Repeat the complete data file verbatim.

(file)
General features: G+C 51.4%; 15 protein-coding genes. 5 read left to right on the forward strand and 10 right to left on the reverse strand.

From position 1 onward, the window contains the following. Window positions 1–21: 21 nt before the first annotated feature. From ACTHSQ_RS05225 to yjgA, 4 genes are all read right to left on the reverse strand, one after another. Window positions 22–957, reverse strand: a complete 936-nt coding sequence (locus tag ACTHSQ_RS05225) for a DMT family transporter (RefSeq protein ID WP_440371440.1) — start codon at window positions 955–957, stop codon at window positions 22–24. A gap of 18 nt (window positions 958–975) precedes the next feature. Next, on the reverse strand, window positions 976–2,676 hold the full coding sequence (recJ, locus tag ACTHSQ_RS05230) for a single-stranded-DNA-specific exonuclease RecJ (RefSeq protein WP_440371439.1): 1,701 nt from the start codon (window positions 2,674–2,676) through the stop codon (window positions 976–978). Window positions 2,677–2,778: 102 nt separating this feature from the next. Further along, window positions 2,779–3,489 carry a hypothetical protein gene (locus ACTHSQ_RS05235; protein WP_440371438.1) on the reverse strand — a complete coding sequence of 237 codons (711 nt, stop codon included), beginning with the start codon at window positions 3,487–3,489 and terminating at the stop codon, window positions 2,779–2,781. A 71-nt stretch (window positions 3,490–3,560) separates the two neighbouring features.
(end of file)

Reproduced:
General features: G+C 51.4%; 15 protein-coding genes. 5 read left to right on the forward strand and 10 right to left on the reverse strand.

From position 1 onward, the window contains the following. Window positions 1–21: 21 nt before the first annotated feature. From ACTHSQ_RS05225 to yjgA, 4 genes are all read right to left on the reverse strand, one after another. Window positions 22–957, reverse strand: a complete 936-nt coding sequence (locus tag ACTHSQ_RS05225) for a DMT family transporter (RefSeq protein ID WP_440371440.1) — start codon at window positions 955–957, stop codon at window positions 22–24. A gap of 18 nt (window positions 958–975) precedes the next feature. Next, on the reverse strand, window positions 976–2,676 hold the full coding sequence (recJ, locus tag ACTHSQ_RS05230) for a single-stranded-DNA-specific exonuclease RecJ (RefSeq protein WP_440371439.1): 1,701 nt from the start codon (window positions 2,674–2,676) through the stop codon (window positions 976–978). Window positions 2,677–2,778: 102 nt separating this feature from the next. Further along, window positions 2,779–3,489 carry a hypothetical protein gene (locus ACTHSQ_RS05235; protein WP_440371438.1) on the reverse strand — a complete coding sequence of 237 codons (711 nt, stop codon included), beginning with the start codon at window positions 3,487–3,489 and terminating at the stop codon, window positions 2,779–2,781. A 71-nt stretch (window positions 3,490–3,560) separates the two neighbouring features.